Three out of four changes can be successfully detected by the proposed method. These areas change from unmeasured to occupied, so it shows clear changes in the occupancy rates, and the smaller effect of point density. If smaller changes need to be detected, or more detail is needed in the detected changes, it would be effective to make the size of the voxels smaller. However, using smaller voxels increases the calculation time because the number of voxels also increases. Thus, the size of the voxels should be determined by considering the potential tradeoffs between accuracy and calculation cost.
As mentioned in Section 3.2.4, a correcting process is needed to improve the visibility so that we can easily and accurately recognize road environment changes. The main cause of misdetection is low density in the point cloud data. In particular, the point cloud tends to be sparse in the areas behind plants or fences, and far from the trajectory of vehicles. Due to this, sequential data in these areas have low densities and this leads to misclassifications. In this research, additional processing is applied and most of these misclassifications can be successfully removed. This process is manually executed in this experiment, but it is also be possible to implement this automatically. However, the extent to which this correcting process can be applied in other situations must be examined in future work. The removal conditions were decided ad hoc for this experiment, so it is necessary to establish more general processes and methods in the future. In addition, when similar processing is applied in the small-scale scenario, small objects are also removed because they are contained in only a few voxels. Further examination and research on reducing incorrect detections are needed in the future.
Even after applying additional processing, some areas and objects were still incorrectly detected. At first, the removal of the median strip could not be detected well. The reason for this could be that the height of the median strip is much lower than the voxel size of 0.5 m, and the occupancy rates do not change due to low density. Secondly, the misclassifications remain shown in two blue circles in Figure 12. The incorrect result in small circles can be regarded as errors. It is quite difficult to distinguish the areas in large circles from misclassification. The broad area in Figure 12 is incorrectly recognized to be changed to occupied. The transitions of occupancy rates show that rates in this area mainly changed when sequential data numbers 6 and 7 (both performance (B)) were combined, even though the registration results in Figure 9 are not worse than in other data. Figure 13 shows the elevation distribution of the base and sequential data after registration as seen from above. The red parts are detection results that changed to occupied. The elevation of the blue parts is less than 3.23 m, and that of the green parts is higher than 3.23 m. 3.23 m is the boundary height between voxels in this experiment. The areas incorrectly detected fall in the blue parts, except in sequential data numbers 6 and 7. Therefore, this area is covered by voxels in sequential data numbers 6 and 7, and that, as a result, changes occupancy rates. We thus infer that errors after registration cause this large incorrect detection. This experiment uses cloud-to-cloud distances for evaluating registration results, but this misdetection implies that this criterion is insufficient. If registration is perfect and two point clouds are completely aligned with each other, the distance should be zero. Thus, the distance between the point clouds represents the error after registration. However, this error can be divided into translation and rotation errors, and this misdetection is likely to be caused by the latter. We therefore suggest that there should be evaluation criteria for registration that explicitly consider the rotation error.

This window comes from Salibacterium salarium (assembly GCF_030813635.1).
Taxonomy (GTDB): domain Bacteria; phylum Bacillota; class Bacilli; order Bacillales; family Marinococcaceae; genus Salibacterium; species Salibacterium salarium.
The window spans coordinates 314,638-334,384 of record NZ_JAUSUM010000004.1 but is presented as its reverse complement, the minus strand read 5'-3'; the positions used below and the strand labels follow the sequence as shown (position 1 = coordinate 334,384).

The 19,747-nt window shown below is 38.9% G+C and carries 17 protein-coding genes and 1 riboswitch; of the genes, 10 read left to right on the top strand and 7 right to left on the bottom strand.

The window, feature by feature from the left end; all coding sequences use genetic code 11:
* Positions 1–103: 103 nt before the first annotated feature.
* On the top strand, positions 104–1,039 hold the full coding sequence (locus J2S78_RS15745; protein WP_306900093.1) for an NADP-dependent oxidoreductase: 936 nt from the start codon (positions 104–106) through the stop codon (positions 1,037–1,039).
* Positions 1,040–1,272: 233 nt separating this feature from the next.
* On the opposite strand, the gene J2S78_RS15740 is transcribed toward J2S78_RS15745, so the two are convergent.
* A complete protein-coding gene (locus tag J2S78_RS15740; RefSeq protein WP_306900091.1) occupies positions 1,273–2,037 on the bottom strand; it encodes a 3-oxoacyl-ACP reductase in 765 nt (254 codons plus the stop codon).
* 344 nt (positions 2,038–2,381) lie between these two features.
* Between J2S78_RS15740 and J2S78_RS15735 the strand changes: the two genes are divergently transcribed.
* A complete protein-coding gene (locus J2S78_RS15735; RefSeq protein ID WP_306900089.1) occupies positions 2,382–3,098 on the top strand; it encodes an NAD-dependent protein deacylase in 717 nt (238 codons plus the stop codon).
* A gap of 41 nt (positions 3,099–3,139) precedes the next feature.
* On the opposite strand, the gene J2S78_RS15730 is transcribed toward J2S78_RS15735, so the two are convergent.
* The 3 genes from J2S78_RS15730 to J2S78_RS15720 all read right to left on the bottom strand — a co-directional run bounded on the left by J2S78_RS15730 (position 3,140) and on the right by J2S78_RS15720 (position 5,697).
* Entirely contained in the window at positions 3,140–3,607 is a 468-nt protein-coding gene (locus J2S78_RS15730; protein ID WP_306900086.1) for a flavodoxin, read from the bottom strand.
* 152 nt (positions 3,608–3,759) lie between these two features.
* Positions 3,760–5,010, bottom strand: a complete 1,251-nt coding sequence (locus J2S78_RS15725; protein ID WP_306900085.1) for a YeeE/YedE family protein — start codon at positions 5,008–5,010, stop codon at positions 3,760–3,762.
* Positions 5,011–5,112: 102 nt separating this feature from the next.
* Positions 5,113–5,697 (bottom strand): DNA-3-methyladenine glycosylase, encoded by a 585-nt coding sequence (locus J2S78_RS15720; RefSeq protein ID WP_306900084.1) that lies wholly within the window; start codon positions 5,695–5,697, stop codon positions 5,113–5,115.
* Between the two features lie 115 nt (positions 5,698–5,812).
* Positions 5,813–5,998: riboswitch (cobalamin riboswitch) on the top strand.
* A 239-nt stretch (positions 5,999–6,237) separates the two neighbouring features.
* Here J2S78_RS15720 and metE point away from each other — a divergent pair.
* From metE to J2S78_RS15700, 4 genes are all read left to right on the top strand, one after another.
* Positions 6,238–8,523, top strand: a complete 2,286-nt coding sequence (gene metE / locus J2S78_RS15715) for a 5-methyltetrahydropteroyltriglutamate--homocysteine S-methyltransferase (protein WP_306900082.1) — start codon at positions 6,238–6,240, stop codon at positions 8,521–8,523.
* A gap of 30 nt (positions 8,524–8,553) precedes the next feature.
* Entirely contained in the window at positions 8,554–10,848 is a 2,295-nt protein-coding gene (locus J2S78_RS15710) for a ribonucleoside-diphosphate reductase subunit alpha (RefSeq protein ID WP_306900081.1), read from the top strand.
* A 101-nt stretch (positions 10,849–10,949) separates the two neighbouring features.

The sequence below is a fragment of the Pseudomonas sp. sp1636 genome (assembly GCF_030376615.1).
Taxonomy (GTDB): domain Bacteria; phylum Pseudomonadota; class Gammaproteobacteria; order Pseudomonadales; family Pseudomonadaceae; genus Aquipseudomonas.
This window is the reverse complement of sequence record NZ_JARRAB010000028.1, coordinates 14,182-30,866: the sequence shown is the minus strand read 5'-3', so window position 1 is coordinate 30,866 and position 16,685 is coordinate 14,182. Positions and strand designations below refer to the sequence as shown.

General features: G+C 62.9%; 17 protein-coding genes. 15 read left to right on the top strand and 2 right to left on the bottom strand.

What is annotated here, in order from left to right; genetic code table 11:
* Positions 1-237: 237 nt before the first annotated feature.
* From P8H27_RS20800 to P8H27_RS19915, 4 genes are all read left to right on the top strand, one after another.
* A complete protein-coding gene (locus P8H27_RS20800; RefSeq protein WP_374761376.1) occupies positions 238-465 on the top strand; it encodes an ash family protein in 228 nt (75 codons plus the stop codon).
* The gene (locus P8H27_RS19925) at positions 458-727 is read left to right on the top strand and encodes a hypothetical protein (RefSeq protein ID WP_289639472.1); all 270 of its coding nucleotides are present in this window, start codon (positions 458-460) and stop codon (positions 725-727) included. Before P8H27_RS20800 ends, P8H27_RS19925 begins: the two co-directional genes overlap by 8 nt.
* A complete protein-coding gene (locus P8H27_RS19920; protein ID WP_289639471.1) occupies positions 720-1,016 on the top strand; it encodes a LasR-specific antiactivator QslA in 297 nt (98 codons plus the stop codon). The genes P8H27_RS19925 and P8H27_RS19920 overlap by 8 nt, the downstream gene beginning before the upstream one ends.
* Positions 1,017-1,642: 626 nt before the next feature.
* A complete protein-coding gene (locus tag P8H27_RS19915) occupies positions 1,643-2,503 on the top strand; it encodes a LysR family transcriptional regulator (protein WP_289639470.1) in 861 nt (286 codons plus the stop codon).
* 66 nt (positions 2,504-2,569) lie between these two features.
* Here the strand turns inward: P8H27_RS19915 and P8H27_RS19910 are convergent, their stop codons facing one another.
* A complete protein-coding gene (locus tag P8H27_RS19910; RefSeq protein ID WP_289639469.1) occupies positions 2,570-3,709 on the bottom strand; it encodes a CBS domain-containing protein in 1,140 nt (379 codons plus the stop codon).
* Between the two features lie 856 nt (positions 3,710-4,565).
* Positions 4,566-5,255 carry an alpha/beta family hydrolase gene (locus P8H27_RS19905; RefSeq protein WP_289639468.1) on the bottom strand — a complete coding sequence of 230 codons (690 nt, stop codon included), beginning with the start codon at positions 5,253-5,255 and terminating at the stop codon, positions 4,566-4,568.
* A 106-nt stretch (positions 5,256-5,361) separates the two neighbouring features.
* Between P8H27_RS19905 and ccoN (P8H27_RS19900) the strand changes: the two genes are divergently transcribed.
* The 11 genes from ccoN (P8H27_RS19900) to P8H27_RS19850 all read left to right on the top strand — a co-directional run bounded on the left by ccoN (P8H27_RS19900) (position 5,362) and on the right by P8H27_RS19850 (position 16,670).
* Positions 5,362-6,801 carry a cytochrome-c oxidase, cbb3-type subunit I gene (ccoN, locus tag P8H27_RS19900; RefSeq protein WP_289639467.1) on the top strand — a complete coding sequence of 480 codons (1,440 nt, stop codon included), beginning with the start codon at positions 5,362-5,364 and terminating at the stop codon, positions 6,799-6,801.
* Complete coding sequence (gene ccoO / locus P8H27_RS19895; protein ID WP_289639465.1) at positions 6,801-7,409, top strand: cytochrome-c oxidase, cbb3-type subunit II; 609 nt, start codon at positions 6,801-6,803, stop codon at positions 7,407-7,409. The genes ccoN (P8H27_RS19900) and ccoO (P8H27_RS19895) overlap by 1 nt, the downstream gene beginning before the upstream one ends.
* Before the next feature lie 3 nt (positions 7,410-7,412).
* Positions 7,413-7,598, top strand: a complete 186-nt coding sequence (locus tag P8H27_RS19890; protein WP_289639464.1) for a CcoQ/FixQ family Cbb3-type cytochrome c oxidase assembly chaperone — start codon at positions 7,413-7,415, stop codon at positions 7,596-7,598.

4.2.3. Small-Scale Change Scenario

The change from unmeasured to occupied is well detected (pattern (d)). When high m({occ}) is combined with an unmeasured area, the change in the occupancy rate clearly appears. Moreover, even if some points are not included in a voxel due to low point density, the occupancy rates remain because occupancy rates stay constant when m({unm}) = 1 is combined. In other words, pattern (d) is robust case against point density. However, the change from occupied to empty (pattern (a)) and the change from empty to occupied (pattern (c)) are not always detected well. Theoretically, the occupancy rates should change after road environment changes occur. However, m({emp}) or m({unm}) become high in many voxels even before road objects actually disappear in pattern (a). This phenomenon is thought to be caused by low point density. The number of points in a voxel becomes small even if the voxel corresponds to an occupied area. m({occ}) becomes significantly small before a change to empty happens and it disturbs the change detection by using transition of occupancy rates. Similarly, pattern (c) also contains a detection failure. Theoretically, m({occ}) should begin to increase and m({emp}) decrease after a change to occupied happens. However, m({occ}) is not always large in sequential data numbers 6, 7, 8, and 9 that include road environment changes because of low point density. Thus, the occupancy rates do not change as expected, and detection failure occurs. Selecting which data are used for change detection can be an effective solution to detection failures such as in pattern (a) and pattern (c). The main cause of misdetection is low point density, and the results are expected to improve if we use denser data from high performance sensors. This approach is not unreasonable because it is possible to have the sensor specifications along with the acquired data.